Jared Buckhiester, Kenny, 2009, Oil on wood, 33 x 27,9 cm
The childhood of Jared Buckhiester (*1977) in a southern Baptist community in Dahlonega, Georgia can be considered as significant for his work. Even if he studied at the BFA Pratt Institute and being based in New York since 1995, his topics and motifs are basically related to his southern American past. As long as human beings are not involved, his drawings and pictures function like the grim and nostalgic views of Andrew Wyeth or Edward Hopper. Lonely houses in rural or suburban surroundings, literally described fragments of nature or whole sceneries, bulls, cattle, cows and chickens suggest a pastoral idyll or the atmosphere of small towns, but as soon as people enter the scene, these settings are foiled and used as a personal stage by whimsical figures.
In his carefully executed drawings Buckhiester depicts the pronounced revolt of adolescent figures against the social conventions of their small hometowns and definitely American environment. Drifting into seemingly better worlds of fantasy like in Vogue to Death (2004) or It's about Queers in love with their bullies (2007) their masquerading, the diabolic and their gothic-style become the immediate expression of their longing for individuality. Contrary to possible speculations this behaviour does not express a primary revolt against religious principles, but rather introspective processes, self-discovery and emotional status. The lascivious poses and sights as well as the metrosexual or even homosexual impression some figures convey, reveal sexual identity and physicalness as subliminal and continuous issues in the work of Buckhiester.
Already in his early drawings like Seniors Rule at Sucking Cock (2004), which have the effect of snap-shots, Buckhiester presents himself as a sensitive and humorous observer, even if the conveyance of humour is not his intention. He rather unmasks the lethargy in the behaviour and actions of the allegedly progressive protagonists, which almost like caricatures, seem to become a parody of themselves. These unhappy attempts of social breakout establish the aesthetics of suffering in the works of Jared Buckhiester, which implies the claim for self- and social acceptance.
This impression is strengthened by the technical approach. His emphasized figurative picture language and the meticulous handling of detail in his pencil drawings, watercolours and recently in his oil paintings as well as his restrained choice of colours, produce the same fragile and delicate effect that characterizes his ceramic sculptures. As these sculptures are explicitly titled according to the name of the sitter and therefore portraits like Tim Radcliff (2007), the autobiographic feature in the work of Jared Buckhiester becomes obvious. Especially in his portrait busts Buckhiester plays with illusionistic effects, which invite the viewer to complete the figure. By means of cranky poses, idiosyncratic body decoration as well as a mimic and gazes, that are hard to grasp, Buckhiester develops a strangely lost charisma, which is underlined by the partial coloration and the varying glossy and matt effects. Buckhiester's sculptural work reflects in this sense his drawn figures and can explicitly be understood, as it's plastic extension.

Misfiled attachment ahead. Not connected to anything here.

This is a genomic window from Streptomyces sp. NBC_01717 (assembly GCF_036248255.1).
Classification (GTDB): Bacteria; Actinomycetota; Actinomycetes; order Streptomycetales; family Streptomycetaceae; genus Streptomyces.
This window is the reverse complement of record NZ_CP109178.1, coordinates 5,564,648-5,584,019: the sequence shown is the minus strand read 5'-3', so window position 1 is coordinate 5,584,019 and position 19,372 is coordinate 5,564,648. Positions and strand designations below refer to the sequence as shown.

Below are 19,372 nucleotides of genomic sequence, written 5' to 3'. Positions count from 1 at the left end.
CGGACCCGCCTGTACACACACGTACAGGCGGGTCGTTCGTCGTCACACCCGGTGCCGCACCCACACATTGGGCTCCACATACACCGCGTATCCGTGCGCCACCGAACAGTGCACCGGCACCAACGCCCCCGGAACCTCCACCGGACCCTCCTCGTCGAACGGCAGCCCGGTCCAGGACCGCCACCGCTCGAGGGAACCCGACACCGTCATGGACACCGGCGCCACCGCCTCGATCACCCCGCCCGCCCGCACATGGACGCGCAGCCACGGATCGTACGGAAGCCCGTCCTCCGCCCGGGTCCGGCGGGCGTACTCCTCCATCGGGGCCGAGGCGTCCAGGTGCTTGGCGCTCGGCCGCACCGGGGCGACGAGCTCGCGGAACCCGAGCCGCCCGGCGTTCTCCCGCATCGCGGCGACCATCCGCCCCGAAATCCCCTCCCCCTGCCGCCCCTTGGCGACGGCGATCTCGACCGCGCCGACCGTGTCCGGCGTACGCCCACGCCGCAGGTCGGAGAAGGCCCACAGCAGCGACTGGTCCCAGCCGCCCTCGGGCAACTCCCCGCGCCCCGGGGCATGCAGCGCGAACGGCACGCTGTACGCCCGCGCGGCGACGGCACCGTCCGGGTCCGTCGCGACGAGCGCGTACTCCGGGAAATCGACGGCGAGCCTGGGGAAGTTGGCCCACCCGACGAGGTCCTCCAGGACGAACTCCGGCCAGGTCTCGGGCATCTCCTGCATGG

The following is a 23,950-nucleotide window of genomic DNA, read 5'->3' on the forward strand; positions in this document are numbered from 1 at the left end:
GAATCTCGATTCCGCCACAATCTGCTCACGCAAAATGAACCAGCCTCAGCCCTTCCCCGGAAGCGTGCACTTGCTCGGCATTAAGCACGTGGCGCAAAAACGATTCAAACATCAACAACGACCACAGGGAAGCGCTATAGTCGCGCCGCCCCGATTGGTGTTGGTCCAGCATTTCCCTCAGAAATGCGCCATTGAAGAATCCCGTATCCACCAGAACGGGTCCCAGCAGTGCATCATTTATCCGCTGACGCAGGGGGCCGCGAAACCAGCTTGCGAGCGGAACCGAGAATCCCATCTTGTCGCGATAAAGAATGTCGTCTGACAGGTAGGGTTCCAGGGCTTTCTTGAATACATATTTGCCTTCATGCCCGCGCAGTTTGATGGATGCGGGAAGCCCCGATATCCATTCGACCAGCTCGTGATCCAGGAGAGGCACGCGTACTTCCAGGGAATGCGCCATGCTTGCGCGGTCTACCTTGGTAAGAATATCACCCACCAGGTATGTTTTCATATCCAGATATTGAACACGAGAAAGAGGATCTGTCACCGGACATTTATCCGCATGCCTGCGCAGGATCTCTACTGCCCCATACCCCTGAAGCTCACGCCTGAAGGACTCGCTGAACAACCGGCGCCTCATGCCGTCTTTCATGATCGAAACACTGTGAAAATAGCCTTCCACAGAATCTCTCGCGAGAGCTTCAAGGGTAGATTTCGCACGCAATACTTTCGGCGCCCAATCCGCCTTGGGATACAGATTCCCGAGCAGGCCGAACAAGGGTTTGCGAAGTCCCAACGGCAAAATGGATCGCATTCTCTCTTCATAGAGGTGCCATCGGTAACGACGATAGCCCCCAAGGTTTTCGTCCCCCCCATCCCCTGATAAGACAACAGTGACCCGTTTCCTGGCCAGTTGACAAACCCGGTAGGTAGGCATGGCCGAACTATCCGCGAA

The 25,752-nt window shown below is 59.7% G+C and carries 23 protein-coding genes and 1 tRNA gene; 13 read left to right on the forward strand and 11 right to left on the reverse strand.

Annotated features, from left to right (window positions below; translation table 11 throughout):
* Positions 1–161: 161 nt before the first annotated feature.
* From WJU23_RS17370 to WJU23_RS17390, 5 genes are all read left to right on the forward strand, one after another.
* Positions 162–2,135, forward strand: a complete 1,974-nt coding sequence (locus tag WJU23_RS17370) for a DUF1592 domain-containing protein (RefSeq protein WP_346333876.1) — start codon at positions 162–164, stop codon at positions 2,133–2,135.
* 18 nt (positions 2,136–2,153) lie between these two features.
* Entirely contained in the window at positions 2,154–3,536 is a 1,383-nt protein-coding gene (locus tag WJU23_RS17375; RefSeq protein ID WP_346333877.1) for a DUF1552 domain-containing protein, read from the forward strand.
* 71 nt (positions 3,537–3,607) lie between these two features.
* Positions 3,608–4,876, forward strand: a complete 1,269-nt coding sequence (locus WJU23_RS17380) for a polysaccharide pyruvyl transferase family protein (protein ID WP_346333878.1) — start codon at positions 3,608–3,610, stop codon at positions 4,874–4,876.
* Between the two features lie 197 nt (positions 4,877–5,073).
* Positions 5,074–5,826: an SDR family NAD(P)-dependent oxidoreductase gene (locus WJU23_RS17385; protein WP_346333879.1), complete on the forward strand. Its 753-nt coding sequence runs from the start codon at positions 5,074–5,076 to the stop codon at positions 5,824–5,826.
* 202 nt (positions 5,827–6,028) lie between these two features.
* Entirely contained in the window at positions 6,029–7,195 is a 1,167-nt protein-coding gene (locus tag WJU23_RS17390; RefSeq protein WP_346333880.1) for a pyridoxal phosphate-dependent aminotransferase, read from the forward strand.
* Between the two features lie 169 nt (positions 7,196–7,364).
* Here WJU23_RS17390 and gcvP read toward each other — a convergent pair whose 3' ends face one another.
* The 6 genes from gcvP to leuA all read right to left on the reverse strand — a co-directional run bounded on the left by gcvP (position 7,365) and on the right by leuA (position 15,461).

His traditional execution, the frail effect it causes and the rural southern states idyll form a bizarre and for Jared Buckhiester typical contrast to the attitude and habitus of his figures. In connection with the fictive elements in his pictures, which recall fantasy novels or the uncanny "in-between worlds" of filmmakers like David Lynch, his works slide into a nightmare-fantasy genre, located between reality and illusion.
(Uta Ruhkamp, 2009)
NEXT: Group Show. English Artists, curated by Gerard Hemsworth
20.Nov. 2009 - 05.Jan. 2010